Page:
“At altitudes above 8 km and temperatures below −40°C, the hot aircraft engine exhaust is mixed with ambient air in the wake vortex and thereby cools down within seconds. The conditions in the cooling exhaust plumes are highly water super-saturated. Water vapor condenses on any available particle surface, but most favorably onto the larger soot particles (Kleine et al., 2018; Wong & Miake-Lye, 2010). Once activated, the particles become hygroscopic, continue to grow by condensation of ambient and engine-emitted water vapor and quickly undergo heterogeneous freezing to become ice particles (Heymsfield et al., 2010; Kärcher, 2018). The conditions for contrail formation are determined by the Schmidt–Appleman criterion, which defines a threshold temperature (TSA) below which contrails can form (Schumann, 1996).”- “Airborne Measurements of Contrail Ice Properties—Dependence on Temperature and Humidity” T. Bräuer, C. Voigt, D. Sauer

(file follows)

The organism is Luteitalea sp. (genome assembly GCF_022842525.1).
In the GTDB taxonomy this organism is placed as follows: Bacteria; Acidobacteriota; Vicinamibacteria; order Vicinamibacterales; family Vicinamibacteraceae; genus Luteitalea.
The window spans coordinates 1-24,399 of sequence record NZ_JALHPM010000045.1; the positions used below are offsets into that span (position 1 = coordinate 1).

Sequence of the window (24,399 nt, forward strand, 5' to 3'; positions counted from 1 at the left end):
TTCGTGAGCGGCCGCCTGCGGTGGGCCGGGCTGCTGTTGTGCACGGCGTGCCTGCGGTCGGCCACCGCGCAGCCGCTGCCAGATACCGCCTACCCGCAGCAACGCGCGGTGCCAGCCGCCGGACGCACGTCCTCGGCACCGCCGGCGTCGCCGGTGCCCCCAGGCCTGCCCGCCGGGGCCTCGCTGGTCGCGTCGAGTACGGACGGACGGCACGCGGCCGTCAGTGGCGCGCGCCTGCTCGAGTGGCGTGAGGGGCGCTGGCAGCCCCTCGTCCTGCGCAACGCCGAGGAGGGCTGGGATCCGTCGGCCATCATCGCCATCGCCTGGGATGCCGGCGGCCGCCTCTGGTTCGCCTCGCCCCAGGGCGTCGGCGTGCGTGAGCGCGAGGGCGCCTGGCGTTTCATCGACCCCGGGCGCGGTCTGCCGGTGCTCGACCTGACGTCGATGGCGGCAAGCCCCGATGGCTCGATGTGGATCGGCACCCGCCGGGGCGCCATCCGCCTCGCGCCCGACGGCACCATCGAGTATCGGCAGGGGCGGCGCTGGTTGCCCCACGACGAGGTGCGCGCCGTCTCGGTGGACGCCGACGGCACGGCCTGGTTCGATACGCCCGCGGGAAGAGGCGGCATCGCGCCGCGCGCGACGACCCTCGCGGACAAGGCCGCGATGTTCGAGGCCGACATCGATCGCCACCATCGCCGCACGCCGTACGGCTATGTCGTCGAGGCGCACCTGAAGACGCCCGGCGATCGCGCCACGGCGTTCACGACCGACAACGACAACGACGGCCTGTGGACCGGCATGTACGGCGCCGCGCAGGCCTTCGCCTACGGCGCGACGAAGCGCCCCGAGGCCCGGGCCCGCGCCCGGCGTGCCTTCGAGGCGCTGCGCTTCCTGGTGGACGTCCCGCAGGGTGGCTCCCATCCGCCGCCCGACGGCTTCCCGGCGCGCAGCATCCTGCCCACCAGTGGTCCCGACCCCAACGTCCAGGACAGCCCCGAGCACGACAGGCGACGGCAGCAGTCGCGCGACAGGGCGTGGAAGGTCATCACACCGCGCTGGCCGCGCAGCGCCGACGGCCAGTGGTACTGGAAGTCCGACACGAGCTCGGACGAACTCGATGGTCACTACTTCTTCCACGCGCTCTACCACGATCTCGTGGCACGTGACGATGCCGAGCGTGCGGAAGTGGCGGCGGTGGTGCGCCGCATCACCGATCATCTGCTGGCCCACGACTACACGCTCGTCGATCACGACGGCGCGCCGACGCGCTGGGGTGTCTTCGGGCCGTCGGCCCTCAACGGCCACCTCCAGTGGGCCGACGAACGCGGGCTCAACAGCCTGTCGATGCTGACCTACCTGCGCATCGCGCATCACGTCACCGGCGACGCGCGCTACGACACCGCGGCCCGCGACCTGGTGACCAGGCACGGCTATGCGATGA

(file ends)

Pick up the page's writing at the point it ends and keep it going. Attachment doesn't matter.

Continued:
A key take-away from this publication is that contrail formation requires very cold temperatures to freeze the water that condenses on jet exhaust particles. Their data suggests temperatures below −40°C are needed, this temperature serves as a threshold above which contrails do not readily form. Typical temperature lapse rates have this temperature occurring no lower than 25,000ft (8 km).
Another important factor is how visibly thick a contrail can be, which is heavily dependent on ambient moisture. It seems that the water content in the jet exhaust, combined with low temperatures is not enough. As evidenced by the following graph, we see that particle diameter (which I will refer to as contrail thickness) remains strongest around 30,000ft (10km) and begins tapering off at 35,000ft (11.6km) due to a decrease in ambient moisture. This drop in moisture can be accredited to the transition from the moist Troposphere where temperature decreases with altitude, and the dry Stratosphere where temperature starts increasing with altitude. This transition is called the tropopause.